Paving the way to smart agribusiness planning in NSW’s Namoi

The CRC project ‘Supporting agricultural business development in Namoi’ pairs Dr Hoon Han, an Associate Professor within University of New South Wales (UNSW) Sydney’s School of Built Environment, with Namoi Unlimited – five Northern Rivers-area councils keen to boost agribusiness development in this rich agricultural region.

The aim of the year-long project, which commenced in early 2022, is to develop a web-based multi-criteria decision support tool that Namoi-group council planners and economic development officers can use to guide decisions about land use, as an aid to sustainable agribusiness development and investment attraction.

To develop the tool, the project team first needs to select “adequate and relevant” criteria by which land suitability can be determined, says Dr Han. Then, it needs to collect data based on those criteria. Finally, the team will use that data to create an open-source, geographic information system (GIS)-based multi-criterion analysis (MCA) tool that council planners can use to identify the most suitable locations for specific agribusinesses.

Associate Professor Hoon Han from UNSW’s School of Built Environment, is leading the project. Credit: UNSW Sydney

Reviewing the literature

The project team’s first step was to conduct a comprehensive literature review to inform their selection of criteria for land suitability, Dr Han says.

The team found that some common criteria used in livestock and farming suitability works include climatic, soil, and topographic characteristics (Herzberg et al., 2019; Maleki et al., 2017; Ostovari et al., 2019).

Land zoning and use, and proximity to nature conservation/reserves, transport routes, surface water, residential areas and existing large-scale livestock farms are other notable criteria (Qiu et al., 2017).

Factors such as land elevation and vegetation may also be important in determining whether an area is suitable for farming: low-lying areas could be prone to flooding; heavily vegetated land could mean an increased risk of bushfires.

“It’s not simply mapping the data,” notes Dr Han. “Different variables are important to different types of business.

“For a chicken farmer, a good water supply might be the key factor; for a food manufacturing business, access to electricity is more important.”

To agribusinesses such as livestock producers or dairy farmers, proximity to transport routes connecting farms with abattoirs, dairy processors, saleyards and end markets will be critical.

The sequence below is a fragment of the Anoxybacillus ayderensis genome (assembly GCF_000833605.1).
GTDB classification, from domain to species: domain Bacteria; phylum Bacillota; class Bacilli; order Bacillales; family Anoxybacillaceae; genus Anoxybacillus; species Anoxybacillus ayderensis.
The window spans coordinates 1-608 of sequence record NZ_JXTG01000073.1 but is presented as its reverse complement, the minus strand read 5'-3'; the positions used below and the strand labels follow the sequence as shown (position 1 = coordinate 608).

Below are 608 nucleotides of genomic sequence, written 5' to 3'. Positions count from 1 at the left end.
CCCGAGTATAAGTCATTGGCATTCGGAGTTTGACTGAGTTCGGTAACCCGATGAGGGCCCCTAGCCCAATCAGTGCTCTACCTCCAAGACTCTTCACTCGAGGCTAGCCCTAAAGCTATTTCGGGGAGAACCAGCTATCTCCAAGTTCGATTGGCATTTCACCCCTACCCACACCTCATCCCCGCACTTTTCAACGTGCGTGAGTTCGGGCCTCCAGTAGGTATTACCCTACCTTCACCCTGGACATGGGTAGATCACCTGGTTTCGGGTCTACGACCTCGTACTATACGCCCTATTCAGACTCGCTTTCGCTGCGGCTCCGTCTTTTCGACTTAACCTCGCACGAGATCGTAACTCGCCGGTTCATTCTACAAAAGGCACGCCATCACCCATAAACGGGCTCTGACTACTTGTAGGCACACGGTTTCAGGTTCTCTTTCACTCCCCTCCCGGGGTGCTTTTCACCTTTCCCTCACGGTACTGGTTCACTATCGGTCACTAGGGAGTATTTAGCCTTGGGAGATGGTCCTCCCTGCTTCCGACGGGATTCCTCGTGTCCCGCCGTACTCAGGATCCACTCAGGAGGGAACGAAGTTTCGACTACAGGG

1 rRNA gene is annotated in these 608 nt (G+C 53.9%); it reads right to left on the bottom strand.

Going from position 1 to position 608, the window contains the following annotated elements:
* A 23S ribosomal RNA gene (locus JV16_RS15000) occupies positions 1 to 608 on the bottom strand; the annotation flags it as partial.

“Different variables are important to different types of business,” says Dr Han. “For a chicken farmer, a good water supply might be the key factor; for a food manufacturing business, access to electricity is more important.” Credit: Shutterstock.

Acquiring key data

The quality of its decision support tool is dependent on the quality of the data, Dr Han notes. And for this, collaboration with the Namoi group of councils is key.

“As collecting data from scratch is very time-consuming, and we don’t have the time or resources to do this, we’ve been relying on Namoi Unlimited to help us access what data does exist,” says Dr Han.

Already, Dr Han is in frequent contact with Namoi Unlimited’s Executive Officer Rebel Thomson, with whom he and his research assistant (a PhD within UNSW’s School of Built Environment) have fortnightly meetings to discuss project progress and data requirements.

In turn, Thomson liaises between the project team and Namoi Unlimited’s Board, which includes the Mayors of all five member Councils – the Gunnedah, Gwydir and Liverpool Plains Shire Councils, Tamworth Regional Council and Walcha Council.

They in turn can consult with key stakeholders in the region, including local farmers and food processing and manufacturing businesses, to ensure the team has as much useful data as possible.

“Around 20 per cent of the data we would like to have – such as who owns what available land – is just not available,” says Dr Han. “But with Rebel’s help, we have access to the most up-to-date data on electricity and water supply, road infrastructure, zonings, and the locations of many of the existing agribusinesses in the region.”

The team can obtain supporting data, such as population statistics, and transport, weather and topographical maps, through bodies such as the Australian Bureau of Statistics, Local Land Services, the NSW Department of Transport and the Bureau of Meteorology, Dr Han notes. The suitability criteria selection step will be further improved in consultation with NSW Department of Primary Industries guidelines (DPI, 2022).